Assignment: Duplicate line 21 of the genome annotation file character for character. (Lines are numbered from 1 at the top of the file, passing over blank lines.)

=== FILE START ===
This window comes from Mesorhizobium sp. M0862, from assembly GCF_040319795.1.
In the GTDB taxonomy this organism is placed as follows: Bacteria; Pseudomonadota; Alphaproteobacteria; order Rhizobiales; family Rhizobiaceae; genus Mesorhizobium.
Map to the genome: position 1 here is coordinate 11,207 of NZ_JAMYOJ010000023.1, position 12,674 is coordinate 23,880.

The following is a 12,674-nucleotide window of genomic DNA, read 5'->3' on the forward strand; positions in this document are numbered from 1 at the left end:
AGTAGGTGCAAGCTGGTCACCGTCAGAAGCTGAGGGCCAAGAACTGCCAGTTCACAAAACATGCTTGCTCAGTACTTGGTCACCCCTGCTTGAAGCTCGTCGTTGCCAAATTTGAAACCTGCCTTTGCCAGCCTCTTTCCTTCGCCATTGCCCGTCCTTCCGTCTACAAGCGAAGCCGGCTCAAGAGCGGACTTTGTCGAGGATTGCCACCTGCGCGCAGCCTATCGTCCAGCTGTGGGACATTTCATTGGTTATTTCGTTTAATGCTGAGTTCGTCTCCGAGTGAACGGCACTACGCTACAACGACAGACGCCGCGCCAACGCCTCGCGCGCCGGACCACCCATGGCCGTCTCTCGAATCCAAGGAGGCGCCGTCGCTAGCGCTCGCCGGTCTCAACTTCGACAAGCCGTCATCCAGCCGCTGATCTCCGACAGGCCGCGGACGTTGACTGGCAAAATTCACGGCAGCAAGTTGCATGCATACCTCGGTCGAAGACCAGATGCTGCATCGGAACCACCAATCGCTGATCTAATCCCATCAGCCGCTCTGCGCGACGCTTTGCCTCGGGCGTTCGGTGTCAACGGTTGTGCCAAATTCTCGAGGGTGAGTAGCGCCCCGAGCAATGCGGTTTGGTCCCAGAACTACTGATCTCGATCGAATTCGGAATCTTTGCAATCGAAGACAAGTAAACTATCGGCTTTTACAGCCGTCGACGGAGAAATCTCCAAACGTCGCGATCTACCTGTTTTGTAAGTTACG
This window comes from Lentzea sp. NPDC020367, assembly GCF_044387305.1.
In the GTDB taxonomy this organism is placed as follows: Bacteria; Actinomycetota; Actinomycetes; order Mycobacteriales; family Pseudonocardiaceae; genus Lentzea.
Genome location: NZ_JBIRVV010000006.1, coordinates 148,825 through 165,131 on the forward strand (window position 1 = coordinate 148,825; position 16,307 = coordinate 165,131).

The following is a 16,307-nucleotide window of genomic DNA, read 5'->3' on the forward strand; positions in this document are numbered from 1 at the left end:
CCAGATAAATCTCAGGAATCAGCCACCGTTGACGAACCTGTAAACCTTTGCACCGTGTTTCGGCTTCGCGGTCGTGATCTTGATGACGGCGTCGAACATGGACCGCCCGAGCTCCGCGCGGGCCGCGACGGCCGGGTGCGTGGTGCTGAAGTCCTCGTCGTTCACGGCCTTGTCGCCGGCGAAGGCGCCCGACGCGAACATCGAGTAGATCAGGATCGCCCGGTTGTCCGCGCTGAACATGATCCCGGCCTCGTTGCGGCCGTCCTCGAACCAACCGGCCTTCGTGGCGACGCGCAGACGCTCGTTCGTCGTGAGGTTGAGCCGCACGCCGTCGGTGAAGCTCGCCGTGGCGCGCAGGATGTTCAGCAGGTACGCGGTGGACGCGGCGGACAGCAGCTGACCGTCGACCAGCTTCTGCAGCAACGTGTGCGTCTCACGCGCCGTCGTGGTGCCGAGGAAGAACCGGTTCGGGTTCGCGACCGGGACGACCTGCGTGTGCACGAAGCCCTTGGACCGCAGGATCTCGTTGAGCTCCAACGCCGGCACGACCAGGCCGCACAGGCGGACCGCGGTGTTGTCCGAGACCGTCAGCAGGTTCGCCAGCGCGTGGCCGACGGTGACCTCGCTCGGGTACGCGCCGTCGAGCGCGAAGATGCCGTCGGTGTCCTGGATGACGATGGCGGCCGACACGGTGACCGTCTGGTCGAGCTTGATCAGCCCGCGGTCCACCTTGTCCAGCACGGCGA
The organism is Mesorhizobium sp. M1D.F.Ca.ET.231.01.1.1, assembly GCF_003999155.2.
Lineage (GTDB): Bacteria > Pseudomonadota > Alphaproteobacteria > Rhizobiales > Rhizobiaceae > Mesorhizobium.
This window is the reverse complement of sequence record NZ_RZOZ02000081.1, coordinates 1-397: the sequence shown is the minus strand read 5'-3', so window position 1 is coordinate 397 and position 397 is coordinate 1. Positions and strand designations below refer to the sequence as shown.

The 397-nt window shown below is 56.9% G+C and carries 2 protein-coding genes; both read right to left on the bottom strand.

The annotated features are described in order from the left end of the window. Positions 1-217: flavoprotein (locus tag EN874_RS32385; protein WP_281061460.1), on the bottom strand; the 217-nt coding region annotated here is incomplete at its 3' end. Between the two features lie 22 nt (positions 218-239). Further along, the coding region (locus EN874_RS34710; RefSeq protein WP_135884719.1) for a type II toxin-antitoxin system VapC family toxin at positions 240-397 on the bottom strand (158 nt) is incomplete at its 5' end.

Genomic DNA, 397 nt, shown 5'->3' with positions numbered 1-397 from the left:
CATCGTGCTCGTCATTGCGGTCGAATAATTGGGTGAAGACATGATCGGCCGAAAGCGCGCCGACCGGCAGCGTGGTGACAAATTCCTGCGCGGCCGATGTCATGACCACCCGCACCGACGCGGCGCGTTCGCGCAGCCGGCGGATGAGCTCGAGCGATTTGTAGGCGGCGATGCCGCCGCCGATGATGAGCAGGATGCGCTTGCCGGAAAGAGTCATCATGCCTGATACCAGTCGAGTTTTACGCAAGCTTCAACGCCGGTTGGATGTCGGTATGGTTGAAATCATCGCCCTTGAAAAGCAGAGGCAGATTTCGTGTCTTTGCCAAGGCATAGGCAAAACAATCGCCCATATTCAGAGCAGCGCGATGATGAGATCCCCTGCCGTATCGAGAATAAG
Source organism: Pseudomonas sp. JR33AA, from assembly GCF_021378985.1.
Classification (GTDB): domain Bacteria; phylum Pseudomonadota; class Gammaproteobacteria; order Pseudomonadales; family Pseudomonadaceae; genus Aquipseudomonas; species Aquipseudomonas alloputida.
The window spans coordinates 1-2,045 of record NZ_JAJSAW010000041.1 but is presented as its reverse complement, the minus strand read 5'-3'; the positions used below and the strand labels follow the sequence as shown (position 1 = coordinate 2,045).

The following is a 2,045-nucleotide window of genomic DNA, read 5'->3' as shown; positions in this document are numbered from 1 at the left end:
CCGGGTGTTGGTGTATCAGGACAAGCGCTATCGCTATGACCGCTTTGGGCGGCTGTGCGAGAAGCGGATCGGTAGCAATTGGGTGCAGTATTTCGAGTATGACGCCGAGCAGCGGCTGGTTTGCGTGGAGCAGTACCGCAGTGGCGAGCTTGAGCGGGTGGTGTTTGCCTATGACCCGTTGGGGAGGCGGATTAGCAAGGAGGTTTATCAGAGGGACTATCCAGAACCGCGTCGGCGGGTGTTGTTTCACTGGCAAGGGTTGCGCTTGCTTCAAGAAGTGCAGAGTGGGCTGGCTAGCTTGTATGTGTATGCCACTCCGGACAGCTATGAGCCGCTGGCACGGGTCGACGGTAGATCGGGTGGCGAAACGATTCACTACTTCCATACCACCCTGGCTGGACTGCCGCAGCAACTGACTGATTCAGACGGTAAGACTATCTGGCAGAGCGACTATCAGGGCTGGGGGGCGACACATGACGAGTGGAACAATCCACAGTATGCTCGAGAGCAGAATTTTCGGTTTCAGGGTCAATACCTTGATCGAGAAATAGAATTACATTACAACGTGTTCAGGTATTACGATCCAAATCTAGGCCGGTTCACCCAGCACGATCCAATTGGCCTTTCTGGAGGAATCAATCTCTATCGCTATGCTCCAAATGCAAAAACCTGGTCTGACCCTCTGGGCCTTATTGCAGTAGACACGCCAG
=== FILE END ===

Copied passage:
The following is a 2,045-nucleotide window of genomic DNA, read 5'->3' as shown; positions in this document are numbered from 1 at the left end: